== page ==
Don’t go it alone

Why working with a financial advisor is key to your financial well-being

James Taylor CFP®Working with a financial advisor is key to your financial well-being, Wealth Counselor

Shortly after the 2016 presidential election, I received a frantic call from a client. He and his wife wanted to sell all their investments and move to cash. “We are so close to retirement, and we don’t know if we can go through another 2008,” they said. They were afraid that the nest egg they had worked so hard to build and grow was at risk. After 30 minutes of discussing the well-diversified holdings in their portfolio and why they own them, I reminded my clients about the long-term perspective we had carefully developed for their financial plan. They calmed down and realized staying the course was the best strategy.

Here we are, more than a year later, and the US markets are up well over 30 percent, developed foreign markets are up even more, and emerging markets have skyrocketed. Had my clients moved to cash they would’ve missed out on these gains. We also would’ve had a tough time deciding when to get back in. My client’s reaction was typical and highlights a key issue: The average investors’ biggest enemy isn’t cost. It isn’t the choice of the investments. It’s emotions. Simply put, time in the market is more important than timing the market.

You might be thinking, that’s not me. I can do it myself and stay the course. I know what to invest in, and I have my emotions in check.

Ok, fair enough. Perhaps, unlike my client in this story, you stuck it out after the 2016 election, but what about during the 2008 financial crisis? What about 9-11 and the dot-com bubble in 2000? A study by Vanguard revealed that the average investor acting alone could underperform the market by several percent1. A main reason for this underperformance is not because investors are financially uneducated, but because their emotions lead them to make knee-jerk reactions at the worst possible time (see client referenced at the beginning of this story).

Working with a financial advisor is a lot like flying somewhere for vacation. The pilot maps out the flight plan by considering the distance, how much fuel will be needed, who the crew is on their team, passenger safety, and the mechanical and technical state of the plane. A financial advisor does the same thing by creating a wealth management plan before we get on the plane and take off toward your financial future. Along the way, we may hit a little turbulence, and potentially have to weather a shaky landing, but in the end, we strive to reach the final destination — your financial goals.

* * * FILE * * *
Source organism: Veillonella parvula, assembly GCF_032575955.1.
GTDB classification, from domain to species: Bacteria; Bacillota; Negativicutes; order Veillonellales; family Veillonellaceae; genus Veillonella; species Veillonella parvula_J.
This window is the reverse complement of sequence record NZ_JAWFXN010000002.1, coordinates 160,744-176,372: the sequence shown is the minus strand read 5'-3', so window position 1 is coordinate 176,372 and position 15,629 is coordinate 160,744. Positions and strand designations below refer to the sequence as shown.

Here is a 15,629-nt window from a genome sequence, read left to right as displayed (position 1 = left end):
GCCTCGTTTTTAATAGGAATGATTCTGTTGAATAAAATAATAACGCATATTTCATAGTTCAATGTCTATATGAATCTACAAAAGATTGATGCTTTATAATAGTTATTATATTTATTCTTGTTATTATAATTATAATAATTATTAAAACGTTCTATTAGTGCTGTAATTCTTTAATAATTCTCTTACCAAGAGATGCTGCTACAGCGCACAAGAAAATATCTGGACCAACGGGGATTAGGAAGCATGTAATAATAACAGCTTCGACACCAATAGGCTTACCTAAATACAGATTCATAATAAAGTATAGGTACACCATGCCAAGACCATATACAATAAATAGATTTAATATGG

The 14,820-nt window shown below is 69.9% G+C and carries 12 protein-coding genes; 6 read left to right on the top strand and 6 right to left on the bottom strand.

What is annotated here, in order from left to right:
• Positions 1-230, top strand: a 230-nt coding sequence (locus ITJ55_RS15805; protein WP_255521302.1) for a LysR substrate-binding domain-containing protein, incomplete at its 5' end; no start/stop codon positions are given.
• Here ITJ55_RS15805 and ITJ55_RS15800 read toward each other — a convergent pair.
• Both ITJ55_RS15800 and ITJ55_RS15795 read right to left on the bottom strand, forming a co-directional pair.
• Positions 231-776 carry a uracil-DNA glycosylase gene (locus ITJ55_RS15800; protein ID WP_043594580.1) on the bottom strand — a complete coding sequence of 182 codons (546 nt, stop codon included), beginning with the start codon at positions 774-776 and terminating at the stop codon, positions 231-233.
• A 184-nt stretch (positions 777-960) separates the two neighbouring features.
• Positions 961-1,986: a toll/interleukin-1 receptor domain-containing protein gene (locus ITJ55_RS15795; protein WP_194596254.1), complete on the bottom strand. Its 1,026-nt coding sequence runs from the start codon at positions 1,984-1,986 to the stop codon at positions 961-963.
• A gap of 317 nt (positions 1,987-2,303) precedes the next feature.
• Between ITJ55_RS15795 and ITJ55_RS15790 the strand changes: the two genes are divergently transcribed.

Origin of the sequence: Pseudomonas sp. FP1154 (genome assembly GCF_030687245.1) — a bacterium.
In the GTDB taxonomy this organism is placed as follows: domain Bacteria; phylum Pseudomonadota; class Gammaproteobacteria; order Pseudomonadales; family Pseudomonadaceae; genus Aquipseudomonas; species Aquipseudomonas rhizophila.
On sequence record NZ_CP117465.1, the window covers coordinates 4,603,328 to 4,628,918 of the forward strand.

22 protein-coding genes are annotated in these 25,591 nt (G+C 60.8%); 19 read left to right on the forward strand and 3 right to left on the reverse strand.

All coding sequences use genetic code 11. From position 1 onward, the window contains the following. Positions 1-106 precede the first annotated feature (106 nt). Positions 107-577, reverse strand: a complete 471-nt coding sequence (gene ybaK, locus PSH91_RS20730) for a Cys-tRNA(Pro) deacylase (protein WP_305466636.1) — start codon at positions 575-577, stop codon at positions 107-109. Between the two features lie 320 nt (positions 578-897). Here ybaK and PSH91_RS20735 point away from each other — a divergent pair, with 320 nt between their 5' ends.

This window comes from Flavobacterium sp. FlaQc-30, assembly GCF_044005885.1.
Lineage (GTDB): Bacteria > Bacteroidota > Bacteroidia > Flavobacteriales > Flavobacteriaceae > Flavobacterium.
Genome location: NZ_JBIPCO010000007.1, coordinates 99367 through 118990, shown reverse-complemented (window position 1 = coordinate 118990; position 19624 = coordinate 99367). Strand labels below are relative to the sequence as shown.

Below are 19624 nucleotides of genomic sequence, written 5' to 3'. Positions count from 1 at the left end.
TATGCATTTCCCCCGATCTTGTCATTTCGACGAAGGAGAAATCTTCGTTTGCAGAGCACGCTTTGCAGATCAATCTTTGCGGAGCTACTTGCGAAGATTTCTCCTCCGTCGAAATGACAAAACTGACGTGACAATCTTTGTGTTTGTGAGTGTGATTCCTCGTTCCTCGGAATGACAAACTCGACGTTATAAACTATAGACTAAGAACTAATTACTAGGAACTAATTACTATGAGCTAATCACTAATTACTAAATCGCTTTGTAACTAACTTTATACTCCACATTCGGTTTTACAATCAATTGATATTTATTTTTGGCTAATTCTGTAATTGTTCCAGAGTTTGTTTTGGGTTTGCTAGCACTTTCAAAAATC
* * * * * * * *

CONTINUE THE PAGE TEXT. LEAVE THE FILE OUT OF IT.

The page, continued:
Think of each of these goals as a plane ride, and each year we invest in them — not just with money —but also with time. We revisit our planning assumptions and make sure we are staying on course. We ignore the turbulence because it is normal. We don’t measure the distance of our trips with a 12-inch ruler, but rather, in miles. The same is true for your investments. As we make sure your portfolio is well-diversified, we are managing investment costs, just as an airline manages its fuel costs. We don’t worry about media headlines (turbulence and noise) because there will always be a new president, Brexit, China, global warming, or North Korea to distract us if we let them.

The United States and the entire world has experienced many, many complex events — The Great Depression, World War II, the Vietnam War, the Cuban missile crisis, the cold war, stagflation, oil wars, trade wars, the Gulf Wars, the tech bubble, Y2K, and the Great Recession, etc. Here we are in March 2018, nine years removed from the bottom of the last market crash, with the market near all-time highs.

What does this mean for you? Don’t be fearful and don’t fly the plane yourself. Find a fiduciary financial advisor  that will work with you to design an investment portfolio and wealth management plan to help achieve your long-term goals and objectives. Take the emotion out of the process and filter out the noise. Allow a financial advisor to watch out for wind and bad weather, and re-route your flight path, if needed. A good financial advisor will be honest and transparent with you. Most importantly they will help get you to your destination, whatever that may be.

1 Francis M. Kinnery, Jr. Putting a Value on Your Value: Quantifying Vanguard Advisor’s Alpha: Sept. 2016.

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